Tuesday, October 24, 2017

A New View!

Long time readers know I'm justifiably proud of some of the Mirror Lab accomplishments, including the twin mirrors of the Large Binocular Telescope, each 8.4 meters (about 27.5 feet) in diameter. In particular, I've been on a quest of sorts of imaging the telescope while it does interesting things. It seems to have culminated last Spring when I caught the ARGOS laser propagating into the sky from a distance of 12 miles. From the town of Safford, through a small telescope, I almost had a front-row view of the instrument, visible at left, which is used to project a constellation of artificial stars in the field of view of the telescope to partially correct atmospheric turbulence. Several hundred similar frames were combined to make a short video seen here.

Well, without permission from the powers that be to get any closer (made more difficult by the recent severe fire this last spring that approached within 50 meters!), my most recent query was - from how far away can you see it?! From a post a few years back, I knew that LBT was line-of-sight from Kitt Peak National Observatory, very close to 120 miles away! The image at left is from that post and demonstrates that if you can see KPNO from LBT (flat-topped mountain in center), you can see LBT from KPNO!

So last night after work (working evenings this week at the Mirror Lab), I found my way driving westward - this after confirming with the LBT telescope operator that indeed ARGOS was operating properly. Being that it was dark-of-the-moon, I parked on the last pullout before turning towards the Observatory so that my lights would have no effect on operations there. It was an interesting night - totally clear, but obviously above an inversion layer. I watched the thermometer climb as the van ascended. It was 60F at the base of the mountain, 70F on top! The wind seemed a little blustery, alternately blowing out of the south or the north - weird! But fortunately, I was very comfortable in shorts and a long-sleeved t-shirt.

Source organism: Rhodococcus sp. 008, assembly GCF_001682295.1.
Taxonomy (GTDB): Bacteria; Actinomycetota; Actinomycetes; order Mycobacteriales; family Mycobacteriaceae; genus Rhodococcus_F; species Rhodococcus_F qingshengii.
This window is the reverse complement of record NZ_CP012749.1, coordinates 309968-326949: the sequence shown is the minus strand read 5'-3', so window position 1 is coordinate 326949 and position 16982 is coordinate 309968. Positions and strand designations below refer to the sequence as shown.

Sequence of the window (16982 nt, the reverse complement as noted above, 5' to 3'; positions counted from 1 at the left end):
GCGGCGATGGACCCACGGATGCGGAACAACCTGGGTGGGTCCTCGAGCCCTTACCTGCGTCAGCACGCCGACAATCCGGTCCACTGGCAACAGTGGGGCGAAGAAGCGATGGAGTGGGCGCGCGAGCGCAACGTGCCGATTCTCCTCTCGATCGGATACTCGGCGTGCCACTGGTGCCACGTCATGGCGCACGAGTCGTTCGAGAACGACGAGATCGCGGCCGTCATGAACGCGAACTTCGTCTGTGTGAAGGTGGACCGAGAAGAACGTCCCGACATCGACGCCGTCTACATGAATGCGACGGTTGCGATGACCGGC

I had several optics to try - the first was easiest to set up - the 500mm F/4 "big bertha" telephoto. I had it up, pointed and focused on the lights of Tucson in a few minutes. It took me a couple shots to find where the LBT would appear - I'd never seen it from Kitt Peak, as it is quite small. But I knew it would be left of the red-lit radio transmission towers atop Mount Lemmon, so used that as my guide. About my 3rd shot - there it was! The green laser standing out from the occasional star and headlight visible on the Mount Lemmon Highway. At left is shown a 6-frame panorama of part of Tucson. with the green spot of the 18 watt ARGOS laser visible. At right is a single frame at a little larger scale better showing the laser beam.

I then broke out the big gun - the TEC 140 - a 5.5" diameter telescope with 1,000mm of focal length. Again, because of the large magnification, it took a couple practice frames to get it pointed properly. Note that at NO TIME was the ARGOS laser visible to the naked eye or even visible in the camera viewfinder. It was only the power of a 20 to 30 second exposure that revealed it was there. I had started an exposure sequence for a possible time-lapse, and interestingly, the inversion layer is visible just under LBT. In a couple minutes of exposure, it slowly dropped and became a little brighter in the less-affected air. Also visible in the exposure is the south slope of the mountain, brightly illuminated by the lights from Ft Grant prison at its base.

Most of my outings, I usually finish with a practice shot or mini-project that can be completed while putting away gear. This night, approaching 1:30 in the morning, I mounted the 16mm fisheye on the Canon 6D and took a couple frames of the sky from Andromeda to the rising Winter Milky Way. What is most interesting, besides the reddish airglow that looks like clouds to the west (right), is the oval glow just below center. This is called the Gegenshein, or counter-glow - a spot defined by being opposite to the sun in the sky. An optical effect allows sunlight to reflect from meteoritic dust back to us. This may be my best photo of it, and from only 2 stacked exposures shown here. Each of the 2 exposures were 2.5 minutes with the fisheye working at F/4.

Always great fun to be under a clear dark sky, and while chasing an ARGOS viewing might be only an excuse, it doesn't take much to get me out looking up!

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